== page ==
The Department of Transportation's plan for a detour has hundreds of people in the town concerned. Business owners, parents, and even teachers are signing a petition, calling the only planned detour route "dangerous."
Despite the town's efforts to warn drivers in Wake Forest, drivers will be shut off from Rogers Road come March. Susan Calloway launched the petition, and she says many are still in the dark.
"[Drivers] really aren't aware that this is gonna shut down for five months in 2016," Calloway said.
The DOT is paying to replace the bridge, and four others, and widen the road. Calloway said these are welcome changes that shouldn't come at the cost of student safety and neighboring businesses' bottom line.
"The congestion in the morning now is dangerous," Calloway explained. "With the bridge closure, it's going to be impossible."
When crews close Rogers Road, traffic to the Heritage Neighborhood, middle schools, and elementary schools will all be diverted up Heritage Lake Road, across NC-98, and back down the two-lane South Main Street.
Calloway said those who are "in the know" are weary of what's to come. She is urging citizens to sign her petition urging local and state leaders to fund a second detour.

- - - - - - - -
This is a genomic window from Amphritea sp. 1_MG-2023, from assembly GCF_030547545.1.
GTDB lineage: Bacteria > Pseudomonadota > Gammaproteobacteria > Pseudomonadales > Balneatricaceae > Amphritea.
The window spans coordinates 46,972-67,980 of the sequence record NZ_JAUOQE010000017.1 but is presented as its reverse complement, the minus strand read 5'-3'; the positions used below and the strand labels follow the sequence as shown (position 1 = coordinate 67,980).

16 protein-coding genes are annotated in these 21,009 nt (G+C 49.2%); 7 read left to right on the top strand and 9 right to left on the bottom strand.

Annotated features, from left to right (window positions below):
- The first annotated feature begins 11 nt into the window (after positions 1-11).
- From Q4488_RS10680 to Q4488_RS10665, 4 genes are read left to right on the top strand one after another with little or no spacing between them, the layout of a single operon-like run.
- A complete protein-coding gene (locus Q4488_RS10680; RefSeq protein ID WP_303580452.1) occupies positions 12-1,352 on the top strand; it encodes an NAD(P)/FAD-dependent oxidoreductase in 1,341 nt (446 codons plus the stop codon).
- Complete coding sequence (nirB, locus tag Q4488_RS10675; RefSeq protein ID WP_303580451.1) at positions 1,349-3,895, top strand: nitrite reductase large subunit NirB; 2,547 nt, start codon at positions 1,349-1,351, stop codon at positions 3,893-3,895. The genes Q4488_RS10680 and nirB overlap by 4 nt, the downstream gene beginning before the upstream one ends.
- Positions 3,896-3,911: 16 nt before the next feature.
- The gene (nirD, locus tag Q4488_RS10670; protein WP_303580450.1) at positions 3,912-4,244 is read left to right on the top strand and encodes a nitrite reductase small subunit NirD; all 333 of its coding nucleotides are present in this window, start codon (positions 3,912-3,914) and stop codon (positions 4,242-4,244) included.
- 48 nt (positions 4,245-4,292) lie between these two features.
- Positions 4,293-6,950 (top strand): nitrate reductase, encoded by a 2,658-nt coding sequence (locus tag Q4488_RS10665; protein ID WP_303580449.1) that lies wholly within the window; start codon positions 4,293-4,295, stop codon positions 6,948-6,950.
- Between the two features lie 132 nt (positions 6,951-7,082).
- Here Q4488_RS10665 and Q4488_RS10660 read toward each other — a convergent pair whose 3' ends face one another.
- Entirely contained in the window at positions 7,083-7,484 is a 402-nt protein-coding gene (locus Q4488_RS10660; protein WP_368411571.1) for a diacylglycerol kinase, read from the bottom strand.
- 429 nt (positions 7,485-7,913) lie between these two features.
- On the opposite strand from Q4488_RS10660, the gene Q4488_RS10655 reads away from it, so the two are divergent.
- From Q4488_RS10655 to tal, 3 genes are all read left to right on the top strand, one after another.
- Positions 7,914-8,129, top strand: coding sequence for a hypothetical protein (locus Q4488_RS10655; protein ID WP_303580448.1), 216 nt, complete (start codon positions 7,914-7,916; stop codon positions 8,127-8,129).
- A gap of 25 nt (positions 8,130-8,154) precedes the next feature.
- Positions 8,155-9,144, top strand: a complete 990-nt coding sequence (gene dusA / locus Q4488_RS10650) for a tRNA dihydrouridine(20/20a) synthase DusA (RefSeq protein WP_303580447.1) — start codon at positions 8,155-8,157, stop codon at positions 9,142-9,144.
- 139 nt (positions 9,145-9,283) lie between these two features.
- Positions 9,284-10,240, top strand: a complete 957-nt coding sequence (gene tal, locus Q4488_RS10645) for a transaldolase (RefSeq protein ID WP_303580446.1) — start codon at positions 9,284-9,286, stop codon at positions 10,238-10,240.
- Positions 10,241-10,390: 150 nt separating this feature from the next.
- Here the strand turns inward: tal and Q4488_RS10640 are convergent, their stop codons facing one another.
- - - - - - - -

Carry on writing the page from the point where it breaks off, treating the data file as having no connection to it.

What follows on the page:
"There's an alternative," Calloway explained. "And I'm not sure the best way to go, but all I did is what I could do. And there's plenty of supporters but we just want to keep it safe."
Her idea is to expand Foundation Drive, a dead-end road that runs beside Heritage High School, which would bring traffic around to Heritage Branch Road and back on Rogers Road.
It's a much shorter route, but it's a project an engineering firm quoted at $3 million. That's money Calloway says she can't get her town to pay.
"So that's why we're stuck. So we want the support to be able to have someone come up with a plan."
Nearly 700 people have signed Calloway's petition on Change.org. Many of them are saying the bridge replacement projects already underway have been a hassle.
Town spokesperson Bill Crabtree says they understand drivers' frustrations, but the most they can do at this point is encourage drivers to alter their plans.
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